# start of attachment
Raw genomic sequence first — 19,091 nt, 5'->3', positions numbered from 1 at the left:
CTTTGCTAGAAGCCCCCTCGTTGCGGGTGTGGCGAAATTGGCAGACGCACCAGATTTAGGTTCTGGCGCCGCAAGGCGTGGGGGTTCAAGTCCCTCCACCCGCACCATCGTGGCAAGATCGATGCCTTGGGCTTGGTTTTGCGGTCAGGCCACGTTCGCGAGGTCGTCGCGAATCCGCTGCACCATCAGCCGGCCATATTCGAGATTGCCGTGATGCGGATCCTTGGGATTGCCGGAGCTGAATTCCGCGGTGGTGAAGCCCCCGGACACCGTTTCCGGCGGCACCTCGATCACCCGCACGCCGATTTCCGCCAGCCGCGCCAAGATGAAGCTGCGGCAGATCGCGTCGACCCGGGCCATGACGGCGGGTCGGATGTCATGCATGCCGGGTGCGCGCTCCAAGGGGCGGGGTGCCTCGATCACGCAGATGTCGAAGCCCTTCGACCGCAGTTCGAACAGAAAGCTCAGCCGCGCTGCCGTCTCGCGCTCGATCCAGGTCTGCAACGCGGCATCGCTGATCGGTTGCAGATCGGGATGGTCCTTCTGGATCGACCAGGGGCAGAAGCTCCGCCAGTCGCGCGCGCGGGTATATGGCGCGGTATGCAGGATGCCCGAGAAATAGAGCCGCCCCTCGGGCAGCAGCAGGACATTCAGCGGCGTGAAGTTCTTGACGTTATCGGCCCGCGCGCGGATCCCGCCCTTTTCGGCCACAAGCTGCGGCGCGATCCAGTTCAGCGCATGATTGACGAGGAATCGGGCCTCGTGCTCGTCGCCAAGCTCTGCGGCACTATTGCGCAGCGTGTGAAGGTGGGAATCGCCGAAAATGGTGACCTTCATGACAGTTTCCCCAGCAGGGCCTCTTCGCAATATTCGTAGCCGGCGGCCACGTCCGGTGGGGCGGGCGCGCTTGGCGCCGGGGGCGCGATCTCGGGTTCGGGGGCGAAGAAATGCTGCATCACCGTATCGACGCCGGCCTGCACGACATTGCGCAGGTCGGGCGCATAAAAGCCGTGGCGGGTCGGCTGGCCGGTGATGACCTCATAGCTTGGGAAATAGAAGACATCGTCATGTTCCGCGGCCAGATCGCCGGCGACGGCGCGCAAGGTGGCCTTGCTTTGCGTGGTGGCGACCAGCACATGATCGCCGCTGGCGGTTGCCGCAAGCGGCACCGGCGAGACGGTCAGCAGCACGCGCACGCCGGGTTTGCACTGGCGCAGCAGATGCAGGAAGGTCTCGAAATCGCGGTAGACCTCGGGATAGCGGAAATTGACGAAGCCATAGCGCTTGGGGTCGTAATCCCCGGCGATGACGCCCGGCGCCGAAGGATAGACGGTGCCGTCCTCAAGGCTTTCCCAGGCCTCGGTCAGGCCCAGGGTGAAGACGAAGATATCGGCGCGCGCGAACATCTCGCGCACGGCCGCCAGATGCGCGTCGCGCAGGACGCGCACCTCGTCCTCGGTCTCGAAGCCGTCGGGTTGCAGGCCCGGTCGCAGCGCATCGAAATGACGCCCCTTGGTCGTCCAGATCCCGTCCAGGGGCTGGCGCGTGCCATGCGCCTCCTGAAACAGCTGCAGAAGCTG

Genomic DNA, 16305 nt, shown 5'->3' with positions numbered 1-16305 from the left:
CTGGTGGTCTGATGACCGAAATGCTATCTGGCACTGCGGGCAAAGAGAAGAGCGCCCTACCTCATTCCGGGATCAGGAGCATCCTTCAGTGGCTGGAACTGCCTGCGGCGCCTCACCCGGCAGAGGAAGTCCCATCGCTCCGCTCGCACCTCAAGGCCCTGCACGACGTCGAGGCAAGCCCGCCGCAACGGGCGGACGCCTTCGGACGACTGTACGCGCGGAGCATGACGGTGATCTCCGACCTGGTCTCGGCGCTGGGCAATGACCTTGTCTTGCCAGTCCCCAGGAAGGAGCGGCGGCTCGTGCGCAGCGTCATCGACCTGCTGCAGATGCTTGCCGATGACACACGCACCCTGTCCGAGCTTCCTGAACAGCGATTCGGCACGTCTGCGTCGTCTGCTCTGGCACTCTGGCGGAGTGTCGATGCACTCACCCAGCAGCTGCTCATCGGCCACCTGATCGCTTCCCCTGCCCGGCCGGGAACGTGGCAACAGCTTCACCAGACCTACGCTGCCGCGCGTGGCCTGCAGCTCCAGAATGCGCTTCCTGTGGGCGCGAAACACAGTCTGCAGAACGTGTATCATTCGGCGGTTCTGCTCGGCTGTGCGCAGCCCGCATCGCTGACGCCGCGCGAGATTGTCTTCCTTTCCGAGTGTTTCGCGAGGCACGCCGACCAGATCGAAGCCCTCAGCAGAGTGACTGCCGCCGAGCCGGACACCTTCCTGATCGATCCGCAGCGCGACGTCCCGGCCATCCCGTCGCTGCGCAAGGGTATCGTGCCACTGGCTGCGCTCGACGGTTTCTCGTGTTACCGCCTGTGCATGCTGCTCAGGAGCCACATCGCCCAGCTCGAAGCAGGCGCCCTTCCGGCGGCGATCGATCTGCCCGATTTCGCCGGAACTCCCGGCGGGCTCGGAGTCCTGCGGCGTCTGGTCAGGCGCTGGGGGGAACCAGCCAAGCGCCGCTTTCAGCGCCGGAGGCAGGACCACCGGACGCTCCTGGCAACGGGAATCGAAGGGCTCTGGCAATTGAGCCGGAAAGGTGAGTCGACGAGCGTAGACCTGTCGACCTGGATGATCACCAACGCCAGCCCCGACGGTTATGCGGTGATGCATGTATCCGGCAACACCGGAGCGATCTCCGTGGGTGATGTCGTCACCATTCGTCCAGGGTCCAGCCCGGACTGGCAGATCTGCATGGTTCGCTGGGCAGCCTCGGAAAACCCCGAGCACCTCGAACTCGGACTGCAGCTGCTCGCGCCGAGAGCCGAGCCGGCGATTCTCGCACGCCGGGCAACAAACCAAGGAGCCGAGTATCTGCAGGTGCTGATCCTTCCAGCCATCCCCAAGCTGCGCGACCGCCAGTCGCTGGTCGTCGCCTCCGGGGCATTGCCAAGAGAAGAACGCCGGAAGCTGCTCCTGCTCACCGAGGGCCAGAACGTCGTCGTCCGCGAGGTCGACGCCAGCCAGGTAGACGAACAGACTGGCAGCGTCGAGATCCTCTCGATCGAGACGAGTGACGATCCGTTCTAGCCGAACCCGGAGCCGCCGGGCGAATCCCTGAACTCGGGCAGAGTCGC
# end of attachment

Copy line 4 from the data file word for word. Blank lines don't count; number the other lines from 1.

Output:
CTGGTGGTCTGATGACCGAAATGCTATCTGGCACTGCGGGCAAAGAGAAGAGCGCCCTACCTCATTCCGGGATCAGGAGCATCCTTCAGTGGCTGGAACTGCCTGCGGCGCCTCACCCGGCAGAGGAAGTCCCATCGCTCCGCTCGCACCTCAAGGCCCTGCACGACGTCGAGGCAAGCCCGCCGCAACGGGCGGACGCCTTCGGACGACTGTACGCGCGGAGCATGACGGTGATCTCCGACCTGGTCTCGGCGCTGGGCAATGACCTTGTCTTGCCAGTCCCCAGGAAGGAGCGGCGGCTCGTGCGCAGCGTCATCGACCTGCTGCAGATGCTTGCCGATGACACACGCACCCTGTCCGAGCTTCCTGAACAGCGATTCGGCACGTCTGCGTCGTCTGCTCTGGCACTCTGGCGGAGTGTCGATGCACTCACCCAGCAGCTGCTCATCGGCCACCTGATCGCTTCCCCTGCCCGGCCGGGAACGTGGCAACAGCTTCACCAGACCTACGCTGCCGCGCGTGGCCTGCAGCTCCAGAATGCGCTTCCTGTGGGCGCGAAACACAGTCTGCAGAACGTGTATCATTCGGCGGTTCTGCTCGGCTGTGCGCAGCCCGCATCGCTGACGCCGCGCGAGATTGTCTTCCTTTCCGAGTGTTTCGCGAGGCACGCCGACCAGATCGAAGCCCTCAGCAGAGTGACTGCCGCCGAGCCGGACACCTTCCTGATCGATCCGCAGCGCGACGTCCCGGCCATCCCGTCGCTGCGCAAGGGTATCGTGCCACTGGCTGCGCTCGACGGTTTCTCGTGTTACCGCCTGTGCATGCTGCTCAGGAGCCACATCGCCCAGCTCGAAGCAGGCGCCCTTCCGGCGGCGATCGATCTGCCCGATTTCGCCGGAACTCCCGGCGGGCTCGGAGTCCTGCGGCGTCTGGTCAGGCGCTGGGGGGAACCAGCCAAGCGCCGCTTTCAGCGCCGGAGGCAGGACCACCGGACGCTCCTGGCAACGGGAATCGAAGGGCTCTGGCAATTGAGCCGGAAAGGTGAGTCGACGAGCGTAGACCTGTCGACCTGGATGATCACCAACGCCAGCCCCGACGGTTATGCGGTGATGCATGTATCCGGCAACACCGGAGCGATCTCCGTGGGTGATGTCGTCACCATTCGTCCAGGGTCCAGCCCGGACTGGCAGATCTGCATGGTTCGCTGGGCAGCCTCGGAAAACCCCGAGCACCTCGAACTCGGACTGCAGCTGCTCGCGCCGAGAGCCGAGCCGGCGATTCTCGCACGCCGGGCAACAAACCAAGGAGCCGAGTATCTGCAGGTGCTGATCCTTCCAGCCATCCCCAAGCTGCGCGACCGCCAGTCGCTGGTCGTCGCCTCCGGGGCATTGCCAAGAGAAGAACGCCGGAAGCTGCTCCTGCTCACCGAGGGCCAGAACGTCGTCGTCCGCGAGGTCGACGCCAGCCAGGTAGACGAACAGACTGGCAGCGTCGAGATCCTCTCGATCGAGACGAGTGACGATCCGTTCTAGCCGAACCCGGAGCCGCCGGGCGAATCCCTGAACTCGGGCAGAGTCGC